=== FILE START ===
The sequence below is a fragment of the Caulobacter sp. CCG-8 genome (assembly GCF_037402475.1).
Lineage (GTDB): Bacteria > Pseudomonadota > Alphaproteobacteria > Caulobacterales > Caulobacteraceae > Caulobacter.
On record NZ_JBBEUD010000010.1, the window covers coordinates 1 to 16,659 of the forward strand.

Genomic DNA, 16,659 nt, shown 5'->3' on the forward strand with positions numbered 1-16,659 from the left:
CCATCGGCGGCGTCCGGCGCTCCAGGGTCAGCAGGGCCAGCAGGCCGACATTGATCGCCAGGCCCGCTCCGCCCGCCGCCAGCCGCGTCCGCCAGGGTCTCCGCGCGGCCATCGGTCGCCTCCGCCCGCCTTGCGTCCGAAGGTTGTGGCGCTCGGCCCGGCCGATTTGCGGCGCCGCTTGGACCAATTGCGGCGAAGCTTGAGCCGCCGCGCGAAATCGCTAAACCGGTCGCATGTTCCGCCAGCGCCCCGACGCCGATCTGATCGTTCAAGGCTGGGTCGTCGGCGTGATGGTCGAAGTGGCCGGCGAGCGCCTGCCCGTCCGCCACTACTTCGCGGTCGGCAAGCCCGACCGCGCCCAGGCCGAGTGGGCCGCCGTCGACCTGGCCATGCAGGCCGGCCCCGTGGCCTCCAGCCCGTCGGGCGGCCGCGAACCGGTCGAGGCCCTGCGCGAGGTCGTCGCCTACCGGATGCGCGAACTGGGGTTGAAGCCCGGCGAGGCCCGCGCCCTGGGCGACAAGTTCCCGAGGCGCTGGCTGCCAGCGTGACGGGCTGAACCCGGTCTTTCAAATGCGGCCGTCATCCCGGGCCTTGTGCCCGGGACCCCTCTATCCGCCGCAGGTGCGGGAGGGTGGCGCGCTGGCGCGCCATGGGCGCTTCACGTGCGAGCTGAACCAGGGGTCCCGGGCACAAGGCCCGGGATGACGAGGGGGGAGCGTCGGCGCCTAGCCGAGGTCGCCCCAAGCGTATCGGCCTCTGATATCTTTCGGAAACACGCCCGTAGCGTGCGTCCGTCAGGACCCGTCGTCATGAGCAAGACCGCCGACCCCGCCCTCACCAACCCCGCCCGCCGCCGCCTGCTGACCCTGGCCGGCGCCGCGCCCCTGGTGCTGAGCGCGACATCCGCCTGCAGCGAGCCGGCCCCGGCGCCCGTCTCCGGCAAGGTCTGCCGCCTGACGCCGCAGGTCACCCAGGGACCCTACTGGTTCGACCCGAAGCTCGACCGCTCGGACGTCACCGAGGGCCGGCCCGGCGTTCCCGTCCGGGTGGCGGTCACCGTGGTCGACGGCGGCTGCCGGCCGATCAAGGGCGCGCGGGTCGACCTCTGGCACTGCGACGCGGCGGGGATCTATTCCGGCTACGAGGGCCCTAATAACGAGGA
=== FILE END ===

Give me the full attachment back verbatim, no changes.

The sequence below is a fragment of the Caulobacter sp. CCG-8 genome (assembly GCF_037402475.1).
Lineage (GTDB): Bacteria > Pseudomonadota > Alphaproteobacteria > Caulobacterales > Caulobacteraceae > Caulobacter.
On record NZ_JBBEUD010000010.1, the window covers coordinates 1 to 16,659 of the forward strand.

Genomic DNA, 16,659 nt, shown 5'->3' on the forward strand with positions numbered 1-16,659 from the left:
CCATCGGCGGCGTCCGGCGCTCCAGGGTCAGCAGGGCCAGCAGGCCGACATTGATCGCCAGGCCCGCTCCGCCCGCCGCCAGCCGCGTCCGCCAGGGTCTCCGCGCGGCCATCGGTCGCCTCCGCCCGCCTTGCGTCCGAAGGTTGTGGCGCTCGGCCCGGCCGATTTGCGGCGCCGCTTGGACCAATTGCGGCGAAGCTTGAGCCGCCGCGCGAAATCGCTAAACCGGTCGCATGTTCCGCCAGCGCCCCGACGCCGATCTGATCGTTCAAGGCTGGGTCGTCGGCGTGATGGTCGAAGTGGCCGGCGAGCGCCTGCCCGTCCGCCACTACTTCGCGGTCGGCAAGCCCGACCGCGCCCAGGCCGAGTGGGCCGCCGTCGACCTGGCCATGCAGGCCGGCCCCGTGGCCTCCAGCCCGTCGGGCGGCCGCGAACCGGTCGAGGCCCTGCGCGAGGTCGTCGCCTACCGGATGCGCGAACTGGGGTTGAAGCCCGGCGAGGCCCGCGCCCTGGGCGACAAGTTCCCGAGGCGCTGGCTGCCAGCGTGACGGGCTGAACCCGGTCTTTCAAATGCGGCCGTCATCCCGGGCCTTGTGCCCGGGACCCCTCTATCCGCCGCAGGTGCGGGAGGGTGGCGCGCTGGCGCGCCATGGGCGCTTCACGTGCGAGCTGAACCAGGGGTCCCGGGCACAAGGCCCGGGATGACGAGGGGGGAGCGTCGGCGCCTAGCCGAGGTCGCCCCAAGCGTATCGGCCTCTGATATCTTTCGGAAACACGCCCGTAGCGTGCGTCCGTCAGGACCCGTCGTCATGAGCAAGACCGCCGACCCCGCCCTCACCAACCCCGCCCGCCGCCGCCTGCTGACCCTGGCCGGCGCCGCGCCCCTGGTGCTGAGCGCGACATCCGCCTGCAGCGAGCCGGCCCCGGCGCCCGTCTCCGGCAAGGTCTGCCGCCTGACGCCGCAGGTCACCCAGGGACCCTACTGGTTCGACCCGAAGCTCGACCGCTCGGACGTCACCGAGGGCCGGCCCGGCGTTCCCGTCCGGGTGGCGGTCACCGTGGTCGACGGCGGCTGCCGGCCGATCAAGGGCGCGCGGGTCGACCTCTGGCACTGCGACGCGGCGGGGATCTATTCCGGCTACGAGGGCCCTAATAACGAGGA